Dr. Diana Bizecki RobsonPlants that want to kill us

OK I’m exaggerating, plants don’t really want to kill us – they just don’t want us (or any other animal) to eat them. So plants have evolved ways to protect themselves – thorns, spines and prickles come to mind. But instead of physical armaments, many plants use chemical warfare to keep us pesky mammals away.

Urtica dioica Photo Uwe

Urtica dioica Photo Uwe

Poison ivy Photo SWMNPoliSciProject

Remember the poison ivy (Toxicodendron rydbergii) identification rhyme to avoid this plant: “leaves of three let it be”. Photo SWMNPoliSciProject


The native stinging nettle (Urtica dioica) plant possesses nasty little hairs on its leaves with a bulb of poison at the base. When an animal brushes up against the leaves, the hairs inject the poison, causing an itchy rash and discouraging the animal from eating it. Some people still eat stinging nettle though (I’ve eaten it myself in fact), because it is very nutritious: high in protein, iron, and vitamins A and C. But humans have weapons that other animals don’t: rubber gloves and fire! Stinging nettle MUST be cooked to neutralize the toxin (I’d hate to think of what would happen if you tried to eat it raw). Poison ivy (Toxicodendron radicans), another native plant, also produces a rash-inducing poison but it is on the surface of the leaf.

Asclepias speciosa Photo vicki watkins

Showy milkweed (Asclepias speciosa): yucky to most, yummy to monarchs. Photo vicki watkins.


Many plant chemicals will not affect an animal unless they are ingested. Milkweeds (Asclepias spp.) contain cardiac glycosides that make them toxic to most animals. But one ingenious creature has found a way around that: Monarch (Danaus plexippus) caterpillars. Monarchs evolved a method to store those toxins in their bodies, making them poisonous to predators.

Even some of our common grocery store foods are poisonous. Take tapioca for instance. Many people find tapioca bland and boring. In reality the cassava plant that tapioca is made from, is actually pretty exciting.

Manihot esculenta cross section Photo Amada44

Manihot esculenta cross section Photo Amada44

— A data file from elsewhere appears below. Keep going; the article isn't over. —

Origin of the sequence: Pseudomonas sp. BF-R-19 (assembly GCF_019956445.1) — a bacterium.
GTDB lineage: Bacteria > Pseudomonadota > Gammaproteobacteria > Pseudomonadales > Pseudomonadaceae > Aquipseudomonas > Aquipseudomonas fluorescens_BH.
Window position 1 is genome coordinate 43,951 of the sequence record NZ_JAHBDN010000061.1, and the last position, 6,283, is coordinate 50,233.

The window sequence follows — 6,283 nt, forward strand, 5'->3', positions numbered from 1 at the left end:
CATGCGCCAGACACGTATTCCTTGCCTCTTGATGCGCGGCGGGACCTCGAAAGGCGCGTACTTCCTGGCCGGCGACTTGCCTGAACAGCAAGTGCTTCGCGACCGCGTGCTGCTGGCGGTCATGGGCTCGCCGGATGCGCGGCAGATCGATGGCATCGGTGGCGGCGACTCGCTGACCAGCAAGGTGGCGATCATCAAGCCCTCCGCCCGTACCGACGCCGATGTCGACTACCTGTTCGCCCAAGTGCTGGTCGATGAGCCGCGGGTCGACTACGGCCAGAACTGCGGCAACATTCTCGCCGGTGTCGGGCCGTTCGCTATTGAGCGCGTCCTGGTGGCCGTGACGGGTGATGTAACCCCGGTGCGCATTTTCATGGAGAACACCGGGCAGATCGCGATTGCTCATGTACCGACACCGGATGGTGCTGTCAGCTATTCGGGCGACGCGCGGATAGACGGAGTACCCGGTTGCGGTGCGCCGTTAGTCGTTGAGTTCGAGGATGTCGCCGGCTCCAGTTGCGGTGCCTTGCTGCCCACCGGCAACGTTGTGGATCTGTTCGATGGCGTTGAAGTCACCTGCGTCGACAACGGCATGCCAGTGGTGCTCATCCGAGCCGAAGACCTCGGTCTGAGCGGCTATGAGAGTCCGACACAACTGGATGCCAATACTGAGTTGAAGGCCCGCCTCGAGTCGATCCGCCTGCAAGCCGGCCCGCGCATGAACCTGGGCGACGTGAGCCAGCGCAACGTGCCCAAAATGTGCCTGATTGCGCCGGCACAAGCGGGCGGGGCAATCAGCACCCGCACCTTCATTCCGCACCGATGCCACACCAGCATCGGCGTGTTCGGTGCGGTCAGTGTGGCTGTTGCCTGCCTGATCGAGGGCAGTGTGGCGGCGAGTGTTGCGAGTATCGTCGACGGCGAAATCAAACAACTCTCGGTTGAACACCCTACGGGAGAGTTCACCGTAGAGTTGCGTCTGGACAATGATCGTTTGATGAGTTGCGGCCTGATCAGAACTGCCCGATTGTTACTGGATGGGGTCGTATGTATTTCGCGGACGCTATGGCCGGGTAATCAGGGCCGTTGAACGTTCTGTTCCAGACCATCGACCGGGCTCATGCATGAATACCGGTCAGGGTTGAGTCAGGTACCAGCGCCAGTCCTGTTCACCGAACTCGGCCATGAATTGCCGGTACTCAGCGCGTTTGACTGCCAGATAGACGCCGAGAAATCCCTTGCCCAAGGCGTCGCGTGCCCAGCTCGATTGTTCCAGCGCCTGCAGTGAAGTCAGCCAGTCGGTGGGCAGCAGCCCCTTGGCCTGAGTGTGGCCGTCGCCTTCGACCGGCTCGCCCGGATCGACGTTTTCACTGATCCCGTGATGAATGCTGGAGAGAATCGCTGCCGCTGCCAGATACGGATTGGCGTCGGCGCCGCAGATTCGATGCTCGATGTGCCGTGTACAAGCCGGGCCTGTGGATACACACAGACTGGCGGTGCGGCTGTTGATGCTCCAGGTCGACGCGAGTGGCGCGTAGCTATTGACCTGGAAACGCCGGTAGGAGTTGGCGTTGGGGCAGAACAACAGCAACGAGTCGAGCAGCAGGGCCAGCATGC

Cassava (Manihot esculenta) is the botanical equivalent of Japanese fugu, a poisonous fish that has to be prepared by expert sushi chefs to render it non-lethal. Cassava roots contain large quantities of cyanide-enough to make a human seriously ill or even kill you if you try to eat it raw (raw foodist-you have been warned). Cassava needs to be soaked, fermented, dried and/or cooked to get rid of the cyanide and make it edible.

Fresh wasabi rhizomes

Fresh wasabi rhizomes


Ironically, some plants have become desirable to humans because of their poisonous nature. I remember the first time I ate wasabi-coated (Wasabia japonica) peas. The first few were fairly mild and tasty. Then I hit the wasabi motherlode-the pain in my sinus cavities was excruciating. But it didn’t last long; soon after I felt a pleasant, relaxing sensation which I learned later was my body releasing endorphins to counteract the pain.

Armoracia rusticana. Photo Pethan

Armoracia rusticana. Photo Pethan

A similar effect (although not quite as painful) happens when you eat horseradish (Armoracia rusticana) or black mustard (Brassica niger) because these plants contain the same type of chemical, namely mustard oil glycosides. Hot peppers (Capsicum spp.), such as jalapenos, are also painful to eat because they contain the alkaloid capsaicin. Fortunately for these edible plants, our desire for them has helped them spread throughout the world, to regions they never would have gotten to without humanity’s help.

Now pass the wasabi peas, please. Ouch, ahhhhh, that’s the stuff!


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Dr. Diana Bizecki Robson

About Dr. Diana Bizecki Robson

Dr. Robson obtained a Master’s Degree in Plant Ecology and a Ph.D. in Soil Science at the University of Saskatchewan, Canada. She has been working at the Manitoba Museum since 2003, conducting research mainly on rare plant and pollination ecology. Her botany blog http://www.manitobamuseum.ca/main/botany/ is published by the Manitoba Museum and is reproduced here with its permission.

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